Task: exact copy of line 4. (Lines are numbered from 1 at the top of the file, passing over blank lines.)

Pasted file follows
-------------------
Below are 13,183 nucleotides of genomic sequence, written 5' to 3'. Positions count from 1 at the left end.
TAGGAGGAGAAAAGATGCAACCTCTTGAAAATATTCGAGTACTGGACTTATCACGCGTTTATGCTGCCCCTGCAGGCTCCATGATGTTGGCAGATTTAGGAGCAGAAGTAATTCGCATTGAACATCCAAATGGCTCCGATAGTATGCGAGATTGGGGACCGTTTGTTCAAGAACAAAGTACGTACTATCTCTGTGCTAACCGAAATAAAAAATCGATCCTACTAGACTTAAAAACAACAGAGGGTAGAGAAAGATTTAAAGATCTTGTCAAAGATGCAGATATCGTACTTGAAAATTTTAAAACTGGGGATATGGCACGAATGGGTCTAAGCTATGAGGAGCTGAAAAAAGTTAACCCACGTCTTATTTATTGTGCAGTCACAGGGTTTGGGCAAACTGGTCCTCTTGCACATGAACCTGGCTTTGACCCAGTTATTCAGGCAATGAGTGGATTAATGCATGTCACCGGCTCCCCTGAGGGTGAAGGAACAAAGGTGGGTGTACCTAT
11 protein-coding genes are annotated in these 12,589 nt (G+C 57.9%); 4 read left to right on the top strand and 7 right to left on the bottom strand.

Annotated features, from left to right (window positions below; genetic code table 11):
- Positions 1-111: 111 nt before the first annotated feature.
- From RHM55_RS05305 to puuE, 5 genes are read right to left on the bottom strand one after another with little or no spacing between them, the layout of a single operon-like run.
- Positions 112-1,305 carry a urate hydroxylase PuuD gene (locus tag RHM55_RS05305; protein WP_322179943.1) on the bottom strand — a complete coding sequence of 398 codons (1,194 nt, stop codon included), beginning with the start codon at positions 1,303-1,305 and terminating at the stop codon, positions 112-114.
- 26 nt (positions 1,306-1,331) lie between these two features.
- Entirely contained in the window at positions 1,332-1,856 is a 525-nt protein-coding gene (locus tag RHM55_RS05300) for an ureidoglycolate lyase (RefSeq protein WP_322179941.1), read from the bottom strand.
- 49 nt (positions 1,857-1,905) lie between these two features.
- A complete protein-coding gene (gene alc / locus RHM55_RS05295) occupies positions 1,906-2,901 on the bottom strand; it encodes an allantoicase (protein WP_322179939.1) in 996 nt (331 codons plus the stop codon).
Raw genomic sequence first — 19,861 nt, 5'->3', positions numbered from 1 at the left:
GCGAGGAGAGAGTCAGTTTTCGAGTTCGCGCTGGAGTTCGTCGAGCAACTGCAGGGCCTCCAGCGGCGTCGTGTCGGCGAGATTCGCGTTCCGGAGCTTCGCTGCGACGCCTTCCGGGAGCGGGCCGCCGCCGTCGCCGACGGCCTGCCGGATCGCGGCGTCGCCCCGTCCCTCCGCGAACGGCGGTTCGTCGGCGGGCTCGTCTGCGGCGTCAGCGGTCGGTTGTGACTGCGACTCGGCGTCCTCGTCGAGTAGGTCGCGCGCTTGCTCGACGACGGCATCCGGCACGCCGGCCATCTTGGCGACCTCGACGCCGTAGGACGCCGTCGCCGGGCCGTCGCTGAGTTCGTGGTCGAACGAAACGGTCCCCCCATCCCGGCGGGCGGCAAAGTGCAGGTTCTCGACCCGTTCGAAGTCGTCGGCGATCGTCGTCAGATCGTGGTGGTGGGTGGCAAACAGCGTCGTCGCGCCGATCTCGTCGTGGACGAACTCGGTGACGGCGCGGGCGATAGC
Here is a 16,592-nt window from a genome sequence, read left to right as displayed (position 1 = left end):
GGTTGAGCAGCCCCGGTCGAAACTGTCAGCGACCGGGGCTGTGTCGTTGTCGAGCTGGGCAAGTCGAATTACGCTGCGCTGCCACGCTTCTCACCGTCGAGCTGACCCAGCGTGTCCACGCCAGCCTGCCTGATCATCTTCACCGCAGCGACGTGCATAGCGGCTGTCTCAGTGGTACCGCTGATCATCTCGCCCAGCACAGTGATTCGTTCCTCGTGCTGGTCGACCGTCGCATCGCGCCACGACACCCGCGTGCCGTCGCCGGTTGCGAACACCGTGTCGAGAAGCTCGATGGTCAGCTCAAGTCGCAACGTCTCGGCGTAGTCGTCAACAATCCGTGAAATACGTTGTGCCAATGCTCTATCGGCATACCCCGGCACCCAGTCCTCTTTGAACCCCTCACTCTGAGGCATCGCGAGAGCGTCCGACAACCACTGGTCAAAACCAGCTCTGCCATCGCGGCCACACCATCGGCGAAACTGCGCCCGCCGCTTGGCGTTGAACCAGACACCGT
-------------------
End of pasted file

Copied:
Annotated features, from left to right (window positions below; genetic code table 11):